The bootstrap re-sampling method used in the CCHS involves the selection of simple random samples known as replicates, and the calculation of the variation in the estimates from replicate to replicate. In each stratum, a simple random sample of (n-1) of the n clusters is selected with replacement to form a replicate. Note that since the selection is with replacement, a cluster may be chosen more than once. In each replicate, the survey weight for each record in the (n-1) selected clusters is recalculated. These weights are then post-stratified according to demographic information in the same way as the sampling design weights in order to obtain the final bootstrap weights.
The entire process (selecting simple random samples, recalculating and post-stratifying weights for each stratum) is repeated B times, where B is large. The CCHS typically uses B=500, to produce 500 bootstrap weights. To obtain the bootstrap variance estimator, the point estimate for each of the B samples must be calculated. The standard deviation of these estimates is the bootstrap variance estimator. Statistics Canada has developed a program that can perform all of these calculations for the user: the Bootvar program.
Survey design has a profound effect on the objectives of the survey which are listed under "Survey Description". To meet these objectives, a Steering Committee and an Advisory Board comprised of authorities from the provincial and territorial Ministries of Health, the Canadian Institute for Health Information and Health Canada determined the concepts and focus. An expert group was convened to advise on the measures to obtain the results envisioned by the Steering Committee and Advisory Board, and to recommend proven collection vehicles and indices. The resulting data is recognized as valid measures of contemporary concepts.
The frame chosen to provide the sample, the Labour Force Survey, has been combined with sampling design methodologies which have been tested, used repeatedly, and have been proven to produce accurate results. The large sample in each province helps ensure accurate and meaningful results.
Actions have been taken to reduce non-sampling errors to a minimum.
Further information about these measures and the quality of the data may be found in the CCHS public-use microdata documentation, available from the Health Statistics Division.
High response rates are essential for quality data. To reduce the number of non-response cases, the interviewers are all extensively trained by Statistics Canada, provided with detailed Interviewer Manuals, and are under the direction of interviewer supervisors. A maximum recommended assignment size by interviewer was calculated based on test results. Interviewers make every effort to contact respondents.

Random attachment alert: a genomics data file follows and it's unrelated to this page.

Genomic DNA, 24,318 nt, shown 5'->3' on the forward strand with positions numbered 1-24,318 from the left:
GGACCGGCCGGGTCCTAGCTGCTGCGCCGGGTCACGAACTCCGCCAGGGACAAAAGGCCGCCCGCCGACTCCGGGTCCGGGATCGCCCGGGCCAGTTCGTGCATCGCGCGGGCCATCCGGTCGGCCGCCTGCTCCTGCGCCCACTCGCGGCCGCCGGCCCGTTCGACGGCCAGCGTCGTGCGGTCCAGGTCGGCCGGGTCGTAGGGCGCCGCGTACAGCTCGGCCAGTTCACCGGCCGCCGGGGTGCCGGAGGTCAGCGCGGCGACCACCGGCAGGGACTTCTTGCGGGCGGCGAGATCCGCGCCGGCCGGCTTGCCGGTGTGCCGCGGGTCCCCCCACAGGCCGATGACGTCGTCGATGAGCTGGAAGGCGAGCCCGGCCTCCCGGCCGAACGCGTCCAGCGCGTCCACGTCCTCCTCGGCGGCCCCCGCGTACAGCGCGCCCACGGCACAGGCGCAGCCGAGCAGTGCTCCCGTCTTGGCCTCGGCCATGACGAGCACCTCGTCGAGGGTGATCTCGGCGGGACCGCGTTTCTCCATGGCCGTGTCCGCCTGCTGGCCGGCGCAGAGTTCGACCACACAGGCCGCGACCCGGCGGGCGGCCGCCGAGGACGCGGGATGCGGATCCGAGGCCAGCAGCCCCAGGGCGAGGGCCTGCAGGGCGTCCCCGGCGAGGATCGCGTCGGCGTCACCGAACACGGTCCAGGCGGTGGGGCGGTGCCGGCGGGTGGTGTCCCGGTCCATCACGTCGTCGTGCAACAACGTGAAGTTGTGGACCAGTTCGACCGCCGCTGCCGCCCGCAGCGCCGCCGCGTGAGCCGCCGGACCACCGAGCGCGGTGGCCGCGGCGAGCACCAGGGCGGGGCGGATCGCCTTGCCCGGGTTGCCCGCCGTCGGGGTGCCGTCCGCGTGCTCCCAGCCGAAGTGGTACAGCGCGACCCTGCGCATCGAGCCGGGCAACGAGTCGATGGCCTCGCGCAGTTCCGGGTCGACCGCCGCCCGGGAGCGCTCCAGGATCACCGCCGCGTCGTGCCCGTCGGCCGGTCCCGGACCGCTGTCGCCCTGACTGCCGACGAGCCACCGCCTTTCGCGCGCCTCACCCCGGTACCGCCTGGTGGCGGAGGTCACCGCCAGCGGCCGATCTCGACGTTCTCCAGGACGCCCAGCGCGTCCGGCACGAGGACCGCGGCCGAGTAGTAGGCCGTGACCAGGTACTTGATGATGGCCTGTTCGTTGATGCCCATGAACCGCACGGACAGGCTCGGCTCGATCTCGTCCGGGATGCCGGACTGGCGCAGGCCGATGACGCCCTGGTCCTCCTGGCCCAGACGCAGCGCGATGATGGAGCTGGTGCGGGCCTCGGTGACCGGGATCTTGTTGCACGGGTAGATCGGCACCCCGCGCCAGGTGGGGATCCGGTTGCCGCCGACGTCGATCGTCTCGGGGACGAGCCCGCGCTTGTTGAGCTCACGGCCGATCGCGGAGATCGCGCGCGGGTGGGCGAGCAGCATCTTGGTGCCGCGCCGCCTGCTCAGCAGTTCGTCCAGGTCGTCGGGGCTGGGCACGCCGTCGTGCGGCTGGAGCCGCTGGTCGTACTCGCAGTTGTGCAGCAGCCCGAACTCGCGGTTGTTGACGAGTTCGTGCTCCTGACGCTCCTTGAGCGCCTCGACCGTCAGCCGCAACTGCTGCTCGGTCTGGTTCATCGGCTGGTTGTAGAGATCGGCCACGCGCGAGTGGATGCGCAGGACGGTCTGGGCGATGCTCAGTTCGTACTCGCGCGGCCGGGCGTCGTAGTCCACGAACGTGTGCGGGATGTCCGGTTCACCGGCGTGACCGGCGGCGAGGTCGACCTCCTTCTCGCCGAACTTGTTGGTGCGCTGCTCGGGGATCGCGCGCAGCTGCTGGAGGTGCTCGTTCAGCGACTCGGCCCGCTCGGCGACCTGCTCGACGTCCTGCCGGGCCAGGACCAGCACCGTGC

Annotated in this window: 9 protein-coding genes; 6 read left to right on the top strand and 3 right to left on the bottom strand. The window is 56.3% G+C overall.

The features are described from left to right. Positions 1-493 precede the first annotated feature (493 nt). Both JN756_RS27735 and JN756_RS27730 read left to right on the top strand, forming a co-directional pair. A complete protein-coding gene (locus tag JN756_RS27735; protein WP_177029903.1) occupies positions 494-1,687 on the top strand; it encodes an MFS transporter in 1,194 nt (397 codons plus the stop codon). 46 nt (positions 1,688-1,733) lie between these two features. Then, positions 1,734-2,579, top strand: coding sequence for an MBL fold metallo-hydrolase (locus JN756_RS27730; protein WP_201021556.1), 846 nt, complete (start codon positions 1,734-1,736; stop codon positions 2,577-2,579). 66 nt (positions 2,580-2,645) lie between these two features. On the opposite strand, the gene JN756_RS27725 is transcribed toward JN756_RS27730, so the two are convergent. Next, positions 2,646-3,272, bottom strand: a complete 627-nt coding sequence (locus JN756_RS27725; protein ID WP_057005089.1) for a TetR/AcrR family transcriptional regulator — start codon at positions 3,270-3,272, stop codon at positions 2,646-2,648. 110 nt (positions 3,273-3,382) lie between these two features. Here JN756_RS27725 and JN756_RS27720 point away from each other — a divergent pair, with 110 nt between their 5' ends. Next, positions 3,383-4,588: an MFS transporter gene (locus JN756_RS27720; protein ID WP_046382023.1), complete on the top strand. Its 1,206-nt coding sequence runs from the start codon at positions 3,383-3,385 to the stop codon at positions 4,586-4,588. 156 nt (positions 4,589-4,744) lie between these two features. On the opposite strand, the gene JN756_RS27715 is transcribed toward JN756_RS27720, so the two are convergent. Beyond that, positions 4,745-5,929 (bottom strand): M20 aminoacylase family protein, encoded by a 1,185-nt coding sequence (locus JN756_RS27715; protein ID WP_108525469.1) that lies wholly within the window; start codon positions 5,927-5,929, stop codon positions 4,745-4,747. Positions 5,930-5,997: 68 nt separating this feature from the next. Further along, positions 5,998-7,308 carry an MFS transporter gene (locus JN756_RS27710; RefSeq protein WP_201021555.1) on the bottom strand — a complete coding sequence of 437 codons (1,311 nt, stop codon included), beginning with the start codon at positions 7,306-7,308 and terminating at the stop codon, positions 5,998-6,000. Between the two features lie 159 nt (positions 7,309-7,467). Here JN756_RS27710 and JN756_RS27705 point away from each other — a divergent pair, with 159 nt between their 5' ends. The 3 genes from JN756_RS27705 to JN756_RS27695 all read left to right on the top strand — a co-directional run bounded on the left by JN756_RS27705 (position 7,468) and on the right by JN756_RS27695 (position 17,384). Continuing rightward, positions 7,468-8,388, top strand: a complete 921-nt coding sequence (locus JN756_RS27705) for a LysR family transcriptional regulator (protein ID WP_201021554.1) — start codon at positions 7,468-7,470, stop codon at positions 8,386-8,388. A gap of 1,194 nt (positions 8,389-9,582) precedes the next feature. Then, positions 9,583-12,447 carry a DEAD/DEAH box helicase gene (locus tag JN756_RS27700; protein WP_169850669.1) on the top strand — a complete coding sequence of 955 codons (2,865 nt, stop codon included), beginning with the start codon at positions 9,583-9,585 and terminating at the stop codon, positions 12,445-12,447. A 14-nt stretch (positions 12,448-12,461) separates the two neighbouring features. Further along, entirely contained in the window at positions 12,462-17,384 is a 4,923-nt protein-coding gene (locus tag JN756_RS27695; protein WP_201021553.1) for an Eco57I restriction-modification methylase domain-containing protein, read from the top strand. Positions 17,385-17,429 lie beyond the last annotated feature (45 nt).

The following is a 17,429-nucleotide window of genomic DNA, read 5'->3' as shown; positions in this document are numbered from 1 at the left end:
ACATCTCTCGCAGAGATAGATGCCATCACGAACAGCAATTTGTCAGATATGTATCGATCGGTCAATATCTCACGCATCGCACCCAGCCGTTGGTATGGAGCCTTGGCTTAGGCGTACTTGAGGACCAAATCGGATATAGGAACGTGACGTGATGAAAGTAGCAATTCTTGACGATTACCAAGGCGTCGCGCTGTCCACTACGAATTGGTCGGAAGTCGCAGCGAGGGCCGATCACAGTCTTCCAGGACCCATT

Refusals were followed up by senior interviewers, project supervisors or by other interviewers to encourage respondents to participate in the survey. In addition, to maximize the response rate, non-response cases were also followed up in subsequent collection periods.
The questionnaires were developed in consultation with Statistics Canada's Questionnaire Design Resource Centre and were reviewed and tested in the field in pre-tests and focus groups in both official languages. Questionnaires were also translated into 2 languages other than French and English to help ensure that language was not a barrier to obtaining quality data. Trained interviewers were available to interview respondents in Punjabi and Chinese.
Data was collected using the Computer Assisted Interview (CAI) system that has built-in edits and skip patterns which were extensively tested. The resulting data have been determined to provide accurate measures of the concepts being surveyed.
Coding of responses uses internationally recognized classifications such as the Diagnostic and Statistical Manual of Mental Disorders, 4th Edition (DSM IV).
Medications were coded to the 2002 Anatomical Therapeutic Classification (ATC).
A Data Sharing Agreement provides the provinces and Health Canada with approved files for data analysis, which affords them the opportunity to help verify the efficacy of the collection vehicles and resulting data.
A user guide that includes Data Dictionaries is provided to all Public Use Microdata File users to help explain validity and reliability concepts, variance, and to aid in the analysis of the data. To account for survey design effects, standard errors and coefficients of variation may be estimated with the bootstrap technique.